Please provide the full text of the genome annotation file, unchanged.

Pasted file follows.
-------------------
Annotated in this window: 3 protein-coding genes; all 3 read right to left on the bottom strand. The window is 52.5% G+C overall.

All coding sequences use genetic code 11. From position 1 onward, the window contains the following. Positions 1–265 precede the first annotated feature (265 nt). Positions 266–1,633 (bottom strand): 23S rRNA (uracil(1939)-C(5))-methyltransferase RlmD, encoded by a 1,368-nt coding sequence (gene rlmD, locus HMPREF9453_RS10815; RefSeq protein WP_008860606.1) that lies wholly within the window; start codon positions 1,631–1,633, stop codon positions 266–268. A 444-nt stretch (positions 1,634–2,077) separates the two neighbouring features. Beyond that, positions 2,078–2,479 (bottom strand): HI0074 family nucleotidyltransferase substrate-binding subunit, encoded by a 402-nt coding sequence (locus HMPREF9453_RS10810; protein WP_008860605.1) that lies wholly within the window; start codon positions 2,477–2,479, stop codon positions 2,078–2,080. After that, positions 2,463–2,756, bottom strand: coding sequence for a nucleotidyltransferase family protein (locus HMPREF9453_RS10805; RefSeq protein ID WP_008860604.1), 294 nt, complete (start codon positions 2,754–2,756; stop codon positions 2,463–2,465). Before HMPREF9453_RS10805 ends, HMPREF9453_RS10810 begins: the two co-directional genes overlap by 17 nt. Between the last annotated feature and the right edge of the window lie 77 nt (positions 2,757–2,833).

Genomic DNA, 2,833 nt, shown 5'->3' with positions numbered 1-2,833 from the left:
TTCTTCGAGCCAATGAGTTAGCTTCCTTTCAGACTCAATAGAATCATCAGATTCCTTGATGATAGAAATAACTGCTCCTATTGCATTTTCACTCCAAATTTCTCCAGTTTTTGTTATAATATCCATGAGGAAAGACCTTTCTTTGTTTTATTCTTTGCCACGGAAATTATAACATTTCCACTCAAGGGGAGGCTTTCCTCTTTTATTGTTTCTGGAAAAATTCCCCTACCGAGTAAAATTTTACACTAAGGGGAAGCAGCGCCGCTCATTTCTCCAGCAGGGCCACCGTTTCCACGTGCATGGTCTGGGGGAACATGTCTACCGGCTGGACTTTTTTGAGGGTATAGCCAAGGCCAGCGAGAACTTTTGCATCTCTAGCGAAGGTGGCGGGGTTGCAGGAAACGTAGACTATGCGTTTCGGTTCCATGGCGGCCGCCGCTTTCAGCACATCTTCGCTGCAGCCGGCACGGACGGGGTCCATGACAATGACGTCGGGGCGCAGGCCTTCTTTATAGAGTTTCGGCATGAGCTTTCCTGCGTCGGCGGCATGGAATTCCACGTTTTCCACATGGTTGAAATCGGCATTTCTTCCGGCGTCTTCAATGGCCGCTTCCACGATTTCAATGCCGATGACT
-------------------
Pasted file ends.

Annotated in this window: 3 protein-coding genes; all 3 read right to left on the bottom strand. The window is 52.5% G+C overall.

All coding sequences use genetic code 11. From position 1 onward, the window contains the following. Positions 1–265 precede the first annotated feature (265 nt). Positions 266–1,633 (bottom strand): 23S rRNA (uracil(1939)-C(5))-methyltransferase RlmD, encoded by a 1,368-nt coding sequence (gene rlmD, locus HMPREF9453_RS10815; RefSeq protein WP_008860606.1) that lies wholly within the window; start codon positions 1,631–1,633, stop codon positions 266–268. A 444-nt stretch (positions 1,634–2,077) separates the two neighbouring features. Beyond that, positions 2,078–2,479 (bottom strand): HI0074 family nucleotidyltransferase substrate-binding subunit, encoded by a 402-nt coding sequence (locus HMPREF9453_RS10810; protein WP_008860605.1) that lies wholly within the window; start codon positions 2,477–2,479, stop codon positions 2,078–2,080. After that, positions 2,463–2,756, bottom strand: coding sequence for a nucleotidyltransferase family protein (locus HMPREF9453_RS10805; RefSeq protein ID WP_008860604.1), 294 nt, complete (start codon positions 2,754–2,756; stop codon positions 2,463–2,465). Before HMPREF9453_RS10805 ends, HMPREF9453_RS10810 begins: the two co-directional genes overlap by 17 nt. Between the last annotated feature and the right edge of the window lie 77 nt (positions 2,757–2,833).

Genomic DNA, 2,833 nt, shown 5'->3' with positions numbered 1-2,833 from the left:
TTCTTCGAGCCAATGAGTTAGCTTCCTTTCAGACTCAATAGAATCATCAGATTCCTTGATGATAGAAATAACTGCTCCTATTGCATTTTCACTCCAAATTTCTCCAGTTTTTGTTATAATATCCATGAGGAAAGACCTTTCTTTGTTTTATTCTTTGCCACGGAAATTATAACATTTCCACTCAAGGGGAGGCTTTCCTCTTTTATTGTTTCTGGAAAAATTCCCCTACCGAGTAAAATTTTACACTAAGGGGAAGCAGCGCCGCTCATTTCTCCAGCAGGGCCACCGTTTCCACGTGCATGGTCTGGGGGAACATGTCTACCGGCTGGACTTTTTTGAGGGTATAGCCAAGGCCAGCGAGAACTTTTGCATCTCTAGCGAAGGTGGCGGGGTTGCAGGAAACGTAGACTATGCGTTTCGGTTCCATGGCGGCCGCCGCTTTCAGCACATCTTCGCTGCAGCCGGCACGGACGGGGTCCATGACAATGACGTCGGGGCGCAGGCCTTCTTTATAGAGTTTCGGCATGAGCTTTCCTGCGTCGGCGGCATGGAATTCCACGTTTTCCACATGGTTGAAATCGGCATTTCTTCCGGCGTCTTCAATGGCCGCTTCCACGATTTCAATGCCGATGACT